Ready to step into Spring? Here are some of our favourite walking routes the UK has to offer.
As the weather improves, it’s time to make the most of the UK’s beautiful countryside. Wherever you are, our little island has a lot to offer in the great outdoors.
Whether you’re new to hiking or a seasoned walker, there are hundreds of routes to explore all over the country. We’ve put together 11 of our favourites — divided neatly into three levels of difficulty.
So wherever you are, it’s time to grab your walking boots and get outside. Here are 11 of the best hikes in the UK.
Tip! We’ve included links to more information for every walk. Click through to plan your trip or find out more.
Gentle strolls (1-5 miles)
If you’ve got a day to spare, here are some suggestions on the best ways to spend it. The UK is blessed with wild walks all over, so we’ve compiled a few shorter hikes from around the country.
Malham to Janet’s Foss Waterfall, Yorkshire (3 miles)
Follow a picturesque beck (another word for stream) until you reach Janet’s Foss, a magical waterfall within the woods.
Wistman’s Wood, Dartmoor (4 miles)
A prominent figure in British folklore and scary stories, Dartmoor is also a stunning place to hike. Take a trip through Wistman’s Woods, covered almost head to toe in green lichen, for a hike that you won’t want to end.
Eastbourne and Beachy Head, East Sussex (5 miles)
Perfect on a sunny day, this hike offers spectacular views of the coast and the chance to grab refreshments along the way. Jump on the bus to take you back to the start, or add another two miles to walk the route.
Ilam Park to Dovedale, Peak District (1.5 miles)
A very short walk, but impressive nonetheless. Start at a tea-room and finish by hopping over a river on some stepping stones. It won’t take too long, but the views are almost unrivalled.
Loch an Eilein, Scotland (4.5 miles)
This hike, north of the border, takes you around a picture-postcard loch and through peaceful pine forests. The walk culminates in a view of a dilapidated castle, perched on an island in the middle of the loch.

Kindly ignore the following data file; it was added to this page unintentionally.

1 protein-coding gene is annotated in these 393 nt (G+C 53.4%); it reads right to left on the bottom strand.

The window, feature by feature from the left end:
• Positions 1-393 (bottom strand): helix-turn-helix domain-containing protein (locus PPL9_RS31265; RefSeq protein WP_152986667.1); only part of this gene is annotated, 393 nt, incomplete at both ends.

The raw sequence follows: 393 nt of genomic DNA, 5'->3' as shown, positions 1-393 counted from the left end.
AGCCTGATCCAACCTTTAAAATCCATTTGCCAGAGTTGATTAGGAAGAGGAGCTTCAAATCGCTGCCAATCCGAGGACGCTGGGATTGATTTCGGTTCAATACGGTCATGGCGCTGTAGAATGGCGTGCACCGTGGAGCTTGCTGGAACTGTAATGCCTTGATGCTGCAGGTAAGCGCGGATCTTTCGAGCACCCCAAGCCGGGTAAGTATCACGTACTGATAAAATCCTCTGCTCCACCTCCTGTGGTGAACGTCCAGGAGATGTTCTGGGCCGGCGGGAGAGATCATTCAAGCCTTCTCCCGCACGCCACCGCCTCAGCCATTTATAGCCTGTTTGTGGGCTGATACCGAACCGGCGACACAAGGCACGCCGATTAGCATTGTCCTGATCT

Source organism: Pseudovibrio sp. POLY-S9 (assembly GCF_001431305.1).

Challenging walks (5-20 miles)
Got a favourite pair of broken-in walking boots? These are the routes for you. Dedicate a full day to a slightly longer hike in the UK.
Monsal Trail, Peak District (8.5 miles)
The Monsal Trail has its place in Conscious Creatives history — it was the location of our first ever company trip. We even made a little video to show what we got up to.
It’s a relatively accessible route, although we wandered off the beaten track and added a few miles to the trip. The views at the viaduct are impressive, and there’s even a cafe along the trail for weary hikers.
Mullion Cove to Lizard Point, Cornwall (6.9 miles)
Visit the most southerly point of the UK on this beautiful coastal walk. Lizard Point is blessed with blue waters and impressive cliff faces. Pack a few sandwiches and take a leisurely walk along this postcard-worthy route.
Pen y Fan, Brecon Beacons (10.5 miles)
As we venture into Wales, we see a route growing in popularity. This hike begins at an enchanted forest, weaves over a river and up onto an awe-inspiring mountain edge.
Go on a clear day and the views will be worth all the effort — and then some.
Felbrigg mountain walk, Norfolk (16 miles)
Swapping the west for the east, this Norfolk hike will see you tackle a mountain’s worth of elevation. It’s not the most accessible, but if you’re a seasoned walker then this has all the natural variety you could desire.
Epic hikes (multiple days)
If one day just isn’t enough for you, here are a couple of hikes that will test your physical and mental limits. But rest assured, beyond the challenge that awaits you, both will be spellbindingly beautiful.
Hadrian’s Wall Trail (84 miles)
Possibly the most famous long walk in the UK, the Hadrian’s Wall trail takes you from coast to coast in the picturesque north of England.
It’s a common misconception that the wall forms a border between Scotland and England — in fact, never in history has that been the case. It was built as the north-west frontier of the Roman Empire in 122AD.
The trail is slightly longer than the wall itself, so expect to be walking for around seven days if you’re reasonably fit.
The Trans Pennine Trail (215 miles)
The longest hike on our list is another coast-to-coast trail. The Trans Pennine Trail takes you from Southport on the west coast of England to Hornsea on the east coast.
There are alternative routes to follow — including a north-south route from Leeds to Chesterfield — and no shortage of natural beauty. The walk could take you 10-14 days, or more if you’d prefer to take your time.
The trail is relatively flat throughout, and features mostly traffic-free routes. It’s the ideal choice for a family looking to take on one of the best hikes in the UK.